Dr. John Dee (1572-1608)  The first Renaissance figure we might associate with both Freemasonry and Scrying is the legendary Dr. John Dee. Of course, there is no record of his having been a Freemason, but he is an indisputably significant figure in European Hermeticism, and all of the Noble Arts associated with Freemasonry. Some may wish to disassociate the craft from his name, but both Dame Frances Yates and David Stephenson place him firmly within the stream of ideas that contributed strongly to the development of speculative Freemasonry. Dee, born in London of Welsh parentage (his surname was originally Dû pronounced Dee, meaning black) was known for his work in using crystal gazers to communicate with angels.

Eliphas Levi (1810-1875) Alphonse Louis Constant made a living from his writing and by giving lessons in the occult. He renamed himself Magus Eliphas Levi, the hebrew equivalents of his first and middle names. In 1854 he took a trip to London, where he performed a ritual to conjure the spirit of Appolonius Tyana, a renowned magician of ancient times. Levi;s preparation included a week of fasting. Levi dressed in white robes and entered his magic chamber equipped with mirrors on the walls. His incantations went on for 12 hours after which the floor beneath him began to shake, and he saw an apparition in one of the mirrors. While Levi was not a Freemason, he had a great impact upon at least two very famous Freemasons, Albert Pike and A.E. Waite.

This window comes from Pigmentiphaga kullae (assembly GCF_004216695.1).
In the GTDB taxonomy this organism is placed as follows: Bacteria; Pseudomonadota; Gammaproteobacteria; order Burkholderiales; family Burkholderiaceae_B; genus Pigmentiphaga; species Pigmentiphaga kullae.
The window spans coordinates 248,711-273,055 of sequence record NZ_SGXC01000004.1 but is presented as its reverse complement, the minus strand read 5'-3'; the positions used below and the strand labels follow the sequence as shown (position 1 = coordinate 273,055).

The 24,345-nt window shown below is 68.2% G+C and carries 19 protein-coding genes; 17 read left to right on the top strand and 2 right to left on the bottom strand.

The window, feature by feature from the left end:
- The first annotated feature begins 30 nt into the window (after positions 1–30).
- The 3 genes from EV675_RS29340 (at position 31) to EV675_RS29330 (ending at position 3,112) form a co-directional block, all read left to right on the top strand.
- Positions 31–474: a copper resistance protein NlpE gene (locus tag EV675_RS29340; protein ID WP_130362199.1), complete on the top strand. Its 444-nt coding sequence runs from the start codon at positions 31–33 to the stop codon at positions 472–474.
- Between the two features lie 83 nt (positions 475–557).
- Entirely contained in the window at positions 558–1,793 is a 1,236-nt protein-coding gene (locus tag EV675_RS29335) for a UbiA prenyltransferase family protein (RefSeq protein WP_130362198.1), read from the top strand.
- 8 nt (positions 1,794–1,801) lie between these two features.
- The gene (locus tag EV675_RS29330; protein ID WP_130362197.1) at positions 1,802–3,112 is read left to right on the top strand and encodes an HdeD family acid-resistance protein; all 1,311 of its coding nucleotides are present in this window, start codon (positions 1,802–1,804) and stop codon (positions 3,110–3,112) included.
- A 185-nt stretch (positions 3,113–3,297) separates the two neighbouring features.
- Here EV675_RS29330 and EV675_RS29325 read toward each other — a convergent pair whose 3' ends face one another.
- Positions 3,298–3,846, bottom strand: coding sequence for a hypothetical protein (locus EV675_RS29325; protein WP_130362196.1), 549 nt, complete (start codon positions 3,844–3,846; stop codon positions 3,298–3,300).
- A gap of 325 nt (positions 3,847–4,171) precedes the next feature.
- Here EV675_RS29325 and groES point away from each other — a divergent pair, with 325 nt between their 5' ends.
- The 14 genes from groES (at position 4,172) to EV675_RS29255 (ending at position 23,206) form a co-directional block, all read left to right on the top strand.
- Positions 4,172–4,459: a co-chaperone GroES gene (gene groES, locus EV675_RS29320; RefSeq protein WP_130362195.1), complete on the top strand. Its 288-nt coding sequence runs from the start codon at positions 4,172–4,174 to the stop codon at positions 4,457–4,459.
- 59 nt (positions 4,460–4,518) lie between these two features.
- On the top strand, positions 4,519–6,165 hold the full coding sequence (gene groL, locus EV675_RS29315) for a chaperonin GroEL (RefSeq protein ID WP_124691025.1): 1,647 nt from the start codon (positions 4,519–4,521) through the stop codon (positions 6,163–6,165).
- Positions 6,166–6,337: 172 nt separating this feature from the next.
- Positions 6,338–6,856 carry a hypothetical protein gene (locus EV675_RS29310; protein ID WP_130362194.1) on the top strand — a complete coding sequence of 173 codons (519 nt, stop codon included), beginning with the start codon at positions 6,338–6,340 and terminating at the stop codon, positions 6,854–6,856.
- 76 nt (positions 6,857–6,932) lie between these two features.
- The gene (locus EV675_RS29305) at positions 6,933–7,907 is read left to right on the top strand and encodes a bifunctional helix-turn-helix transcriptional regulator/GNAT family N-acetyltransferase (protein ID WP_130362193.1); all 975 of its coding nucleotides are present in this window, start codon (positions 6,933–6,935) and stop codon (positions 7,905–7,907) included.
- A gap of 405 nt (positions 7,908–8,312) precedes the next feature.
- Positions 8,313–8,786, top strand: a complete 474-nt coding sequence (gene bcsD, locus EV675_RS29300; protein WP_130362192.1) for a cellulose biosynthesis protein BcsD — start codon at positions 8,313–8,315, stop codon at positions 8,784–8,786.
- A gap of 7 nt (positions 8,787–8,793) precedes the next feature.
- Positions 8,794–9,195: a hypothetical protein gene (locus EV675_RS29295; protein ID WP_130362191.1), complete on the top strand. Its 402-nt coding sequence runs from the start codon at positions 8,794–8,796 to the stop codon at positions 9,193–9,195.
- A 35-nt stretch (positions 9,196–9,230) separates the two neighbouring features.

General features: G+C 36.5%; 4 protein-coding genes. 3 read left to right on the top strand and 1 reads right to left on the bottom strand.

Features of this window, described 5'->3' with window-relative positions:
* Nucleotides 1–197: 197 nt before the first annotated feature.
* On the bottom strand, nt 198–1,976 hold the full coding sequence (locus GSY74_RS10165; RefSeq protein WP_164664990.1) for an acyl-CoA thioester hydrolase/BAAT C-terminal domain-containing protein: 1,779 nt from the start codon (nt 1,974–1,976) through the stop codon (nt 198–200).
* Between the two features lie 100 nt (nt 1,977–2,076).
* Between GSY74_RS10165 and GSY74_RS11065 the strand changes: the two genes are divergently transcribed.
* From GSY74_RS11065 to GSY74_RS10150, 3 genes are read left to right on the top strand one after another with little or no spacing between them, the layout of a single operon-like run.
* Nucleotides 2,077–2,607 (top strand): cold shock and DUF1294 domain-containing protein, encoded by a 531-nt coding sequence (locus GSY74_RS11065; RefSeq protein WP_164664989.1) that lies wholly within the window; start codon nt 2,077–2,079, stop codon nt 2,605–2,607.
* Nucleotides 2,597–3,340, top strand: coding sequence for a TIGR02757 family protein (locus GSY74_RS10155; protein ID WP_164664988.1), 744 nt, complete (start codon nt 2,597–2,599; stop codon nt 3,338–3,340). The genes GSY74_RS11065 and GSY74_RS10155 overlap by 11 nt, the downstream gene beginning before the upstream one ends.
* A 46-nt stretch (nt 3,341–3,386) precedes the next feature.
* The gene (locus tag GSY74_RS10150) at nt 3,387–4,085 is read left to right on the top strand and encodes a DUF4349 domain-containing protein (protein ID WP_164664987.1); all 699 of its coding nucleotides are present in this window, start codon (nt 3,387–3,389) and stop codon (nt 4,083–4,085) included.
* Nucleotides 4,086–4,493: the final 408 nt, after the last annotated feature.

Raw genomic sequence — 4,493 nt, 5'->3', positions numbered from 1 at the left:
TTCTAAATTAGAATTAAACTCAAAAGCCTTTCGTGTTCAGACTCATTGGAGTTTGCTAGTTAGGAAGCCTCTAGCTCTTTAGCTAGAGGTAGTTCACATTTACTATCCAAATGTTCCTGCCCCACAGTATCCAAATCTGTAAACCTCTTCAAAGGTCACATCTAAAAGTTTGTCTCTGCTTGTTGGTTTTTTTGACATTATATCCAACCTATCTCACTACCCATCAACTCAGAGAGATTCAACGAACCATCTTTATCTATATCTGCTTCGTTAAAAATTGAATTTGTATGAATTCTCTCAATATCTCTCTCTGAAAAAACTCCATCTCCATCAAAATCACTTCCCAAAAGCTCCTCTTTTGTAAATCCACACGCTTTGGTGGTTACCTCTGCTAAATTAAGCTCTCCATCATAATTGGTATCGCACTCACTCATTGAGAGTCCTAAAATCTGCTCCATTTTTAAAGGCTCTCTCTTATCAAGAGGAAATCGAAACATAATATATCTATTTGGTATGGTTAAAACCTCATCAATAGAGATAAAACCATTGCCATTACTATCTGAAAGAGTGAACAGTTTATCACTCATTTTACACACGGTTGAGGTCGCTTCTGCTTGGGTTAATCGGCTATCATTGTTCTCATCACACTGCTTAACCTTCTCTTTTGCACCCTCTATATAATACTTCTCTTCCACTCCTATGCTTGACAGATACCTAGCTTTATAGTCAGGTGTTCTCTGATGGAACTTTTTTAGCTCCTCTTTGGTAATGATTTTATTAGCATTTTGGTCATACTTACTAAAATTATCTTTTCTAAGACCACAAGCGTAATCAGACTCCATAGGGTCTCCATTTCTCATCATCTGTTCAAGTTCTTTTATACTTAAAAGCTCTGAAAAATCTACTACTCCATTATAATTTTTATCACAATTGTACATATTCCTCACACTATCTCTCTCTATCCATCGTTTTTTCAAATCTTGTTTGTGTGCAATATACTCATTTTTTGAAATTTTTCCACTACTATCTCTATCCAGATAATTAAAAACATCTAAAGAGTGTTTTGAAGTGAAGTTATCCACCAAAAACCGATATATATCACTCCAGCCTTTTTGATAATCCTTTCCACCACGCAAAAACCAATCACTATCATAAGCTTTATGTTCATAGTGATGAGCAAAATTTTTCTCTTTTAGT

Count Cagliostro
Count Cagliostro (1743 - 1795). Moving into the category of individuals who are unquestionably identified as Masons, we come to one of my favorites, The flamboyant Alessandro Cagliostro who utilized scrying within Masonic rituals, as well as in other non-masonic spiritual practices. While a number of authors have discussed Cagliostro's divination practices, Theodore Besterman, devoted a lengthy essay to the subject. 

Frederick Hockley (1808 - 1885), an accountant by profession, was well known in circles which cultivated 'Rejected Knowledge'.Apart from his scrying experiments with crystals and so-called 'Magic Mirrors', which were used to induce trance states, he was a diligent copyist of old magical manuscripts. He became a significant figure in Esoteric Freemasonry in the 19th Century, although not well known by those who are not themselves committed esotericists.